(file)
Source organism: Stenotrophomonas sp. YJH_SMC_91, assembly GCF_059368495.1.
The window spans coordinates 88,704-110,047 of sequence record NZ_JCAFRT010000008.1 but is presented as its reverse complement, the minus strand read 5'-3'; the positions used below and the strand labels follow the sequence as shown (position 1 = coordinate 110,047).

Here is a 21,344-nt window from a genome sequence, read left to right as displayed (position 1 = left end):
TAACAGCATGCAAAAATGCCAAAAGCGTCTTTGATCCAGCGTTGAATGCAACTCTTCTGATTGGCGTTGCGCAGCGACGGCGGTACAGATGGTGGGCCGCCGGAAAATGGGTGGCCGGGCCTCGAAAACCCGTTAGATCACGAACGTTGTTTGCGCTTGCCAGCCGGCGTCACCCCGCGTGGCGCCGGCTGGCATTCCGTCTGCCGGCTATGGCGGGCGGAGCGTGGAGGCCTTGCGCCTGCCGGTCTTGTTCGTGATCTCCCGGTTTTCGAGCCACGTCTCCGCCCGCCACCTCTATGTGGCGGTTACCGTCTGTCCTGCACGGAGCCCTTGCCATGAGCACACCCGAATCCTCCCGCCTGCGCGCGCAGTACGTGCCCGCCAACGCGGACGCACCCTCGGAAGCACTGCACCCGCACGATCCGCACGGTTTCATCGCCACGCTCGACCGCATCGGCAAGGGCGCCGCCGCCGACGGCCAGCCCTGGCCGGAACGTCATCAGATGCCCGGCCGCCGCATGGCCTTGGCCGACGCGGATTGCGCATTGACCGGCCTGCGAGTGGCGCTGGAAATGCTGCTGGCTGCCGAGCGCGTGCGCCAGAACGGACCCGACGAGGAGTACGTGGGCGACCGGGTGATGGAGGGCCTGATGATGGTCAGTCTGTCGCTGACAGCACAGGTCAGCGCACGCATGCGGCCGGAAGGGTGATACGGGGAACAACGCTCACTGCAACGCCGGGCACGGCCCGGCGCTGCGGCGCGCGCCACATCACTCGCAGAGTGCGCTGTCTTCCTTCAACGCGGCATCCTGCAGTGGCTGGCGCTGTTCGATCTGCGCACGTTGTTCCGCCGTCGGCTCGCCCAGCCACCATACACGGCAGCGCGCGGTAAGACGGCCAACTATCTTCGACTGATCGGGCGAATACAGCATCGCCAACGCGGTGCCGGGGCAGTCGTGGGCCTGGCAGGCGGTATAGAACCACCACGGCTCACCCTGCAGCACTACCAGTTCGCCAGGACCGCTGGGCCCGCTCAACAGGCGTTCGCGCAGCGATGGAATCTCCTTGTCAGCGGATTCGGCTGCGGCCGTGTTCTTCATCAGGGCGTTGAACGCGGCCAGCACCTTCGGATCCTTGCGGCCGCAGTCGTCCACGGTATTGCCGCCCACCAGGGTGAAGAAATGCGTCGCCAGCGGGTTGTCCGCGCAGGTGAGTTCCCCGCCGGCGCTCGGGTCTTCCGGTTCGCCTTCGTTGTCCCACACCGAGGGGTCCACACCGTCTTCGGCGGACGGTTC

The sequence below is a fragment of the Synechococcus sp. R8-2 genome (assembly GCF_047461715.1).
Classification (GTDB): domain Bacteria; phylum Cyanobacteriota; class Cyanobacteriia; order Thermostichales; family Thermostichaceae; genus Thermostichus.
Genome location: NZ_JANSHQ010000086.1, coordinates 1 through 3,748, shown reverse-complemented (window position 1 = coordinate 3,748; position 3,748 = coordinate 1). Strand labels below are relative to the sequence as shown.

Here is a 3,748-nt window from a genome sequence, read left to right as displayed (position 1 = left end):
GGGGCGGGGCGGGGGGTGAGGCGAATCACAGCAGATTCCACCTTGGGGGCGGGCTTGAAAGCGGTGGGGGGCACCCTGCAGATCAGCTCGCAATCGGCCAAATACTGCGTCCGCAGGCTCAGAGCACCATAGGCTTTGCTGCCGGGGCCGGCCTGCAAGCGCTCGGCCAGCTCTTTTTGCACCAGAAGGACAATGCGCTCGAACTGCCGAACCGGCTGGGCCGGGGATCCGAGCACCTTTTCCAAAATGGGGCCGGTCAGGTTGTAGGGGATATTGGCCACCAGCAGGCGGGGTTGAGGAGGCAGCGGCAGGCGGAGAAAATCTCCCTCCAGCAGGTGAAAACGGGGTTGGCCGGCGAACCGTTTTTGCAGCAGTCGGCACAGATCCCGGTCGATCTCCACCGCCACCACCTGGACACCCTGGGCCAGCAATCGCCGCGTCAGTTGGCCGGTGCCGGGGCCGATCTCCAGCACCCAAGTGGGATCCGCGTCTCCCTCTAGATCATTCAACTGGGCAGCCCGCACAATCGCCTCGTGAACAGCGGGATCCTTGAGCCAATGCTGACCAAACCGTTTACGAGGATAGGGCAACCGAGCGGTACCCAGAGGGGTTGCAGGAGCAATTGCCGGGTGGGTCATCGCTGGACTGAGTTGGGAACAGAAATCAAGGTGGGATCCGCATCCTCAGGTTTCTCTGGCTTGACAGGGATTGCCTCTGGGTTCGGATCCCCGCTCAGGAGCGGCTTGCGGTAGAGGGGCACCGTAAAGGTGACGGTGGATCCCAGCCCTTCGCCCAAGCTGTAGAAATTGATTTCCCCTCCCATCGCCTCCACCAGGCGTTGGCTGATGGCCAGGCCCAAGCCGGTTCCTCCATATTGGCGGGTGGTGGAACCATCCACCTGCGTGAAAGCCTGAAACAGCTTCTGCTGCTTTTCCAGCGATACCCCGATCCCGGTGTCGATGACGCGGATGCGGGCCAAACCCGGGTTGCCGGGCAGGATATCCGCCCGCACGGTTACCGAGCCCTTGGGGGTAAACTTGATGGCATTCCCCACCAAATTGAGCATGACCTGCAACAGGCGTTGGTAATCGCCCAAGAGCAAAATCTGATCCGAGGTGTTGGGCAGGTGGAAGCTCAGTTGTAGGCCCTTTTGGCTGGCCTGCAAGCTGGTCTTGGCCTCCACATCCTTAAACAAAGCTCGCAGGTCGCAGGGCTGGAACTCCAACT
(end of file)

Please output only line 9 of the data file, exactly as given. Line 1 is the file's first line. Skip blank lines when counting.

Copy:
GGGGCGGGGCGGGGGGTGAGGCGAATCACAGCAGATTCCACCTTGGGGGCGGGCTTGAAAGCGGTGGGGGGCACCCTGCAGATCAGCTCGCAATCGGCCAAATACTGCGTCCGCAGGCTCAGAGCACCATAGGCTTTGCTGCCGGGGCCGGCCTGCAAGCGCTCGGCCAGCTCTTTTTGCACCAGAAGGACAATGCGCTCGAACTGCCGAACCGGCTGGGCCGGGGATCCGAGCACCTTTTCCAAAATGGGGCCGGTCAGGTTGTAGGGGATATTGGCCACCAGCAGGCGGGGTTGAGGAGGCAGCGGCAGGCGGAGAAAATCTCCCTCCAGCAGGTGAAAACGGGGTTGGCCGGCGAACCGTTTTTGCAGCAGTCGGCACAGATCCCGGTCGATCTCCACCGCCACCACCTGGACACCCTGGGCCAGCAATCGCCGCGTCAGTTGGCCGGTGCCGGGGCCGATCTCCAGCACCCAAGTGGGATCCGCGTCTCCCTCTAGATCATTCAACTGGGCAGCCCGCACAATCGCCTCGTGAACAGCGGGATCCTTGAGCCAATGCTGACCAAACCGTTTACGAGGATAGGGCAACCGAGCGGTACCCAGAGGGGTTGCAGGAGCAATTGCCGGGTGGGTCATCGCTGGACTGAGTTGGGAACAGAAATCAAGGTGGGATCCGCATCCTCAGGTTTCTCTGGCTTGACAGGGATTGCCTCTGGGTTCGGATCCCCGCTCAGGAGCGGCTTGCGGTAGAGGGGCACCGTAAAGGTGACGGTGGATCCCAGCCCTTCGCCCAAGCTGTAGAAATTGATTTCCCCTCCCATCGCCTCCACCAGGCGTTGGCTGATGGCCAGGCCCAAGCCGGTTCCTCCATATTGGCGGGTGGTGGAACCATCCACCTGCGTGAAAGCCTGAAACAGCTTCTGCTGCTTTTCCAGCGATACCCCGATCCCGGTGTCGATGACGCGGATGCGGGCCAAACCCGGGTTGCCGGGCAGGATATCCGCCCGCACGGTTACCGAGCCCTTGGGGGTAAACTTGATGGCATTCCCCACCAAATTGAGCATGACCTGCAACAGGCGTTGGTAATCGCCCAAGAGCAAAATCTGATCCGAGGTGTTGGGCAGGTGGAAGCTCAGTTGTAGGCCCTTTTGGCTGGCCTGCAAGCTGGTCTTGGCCTCCACATCCTTAAACAAAGCTCGCAGGTCGCAGGGCTGGAACTCCAACT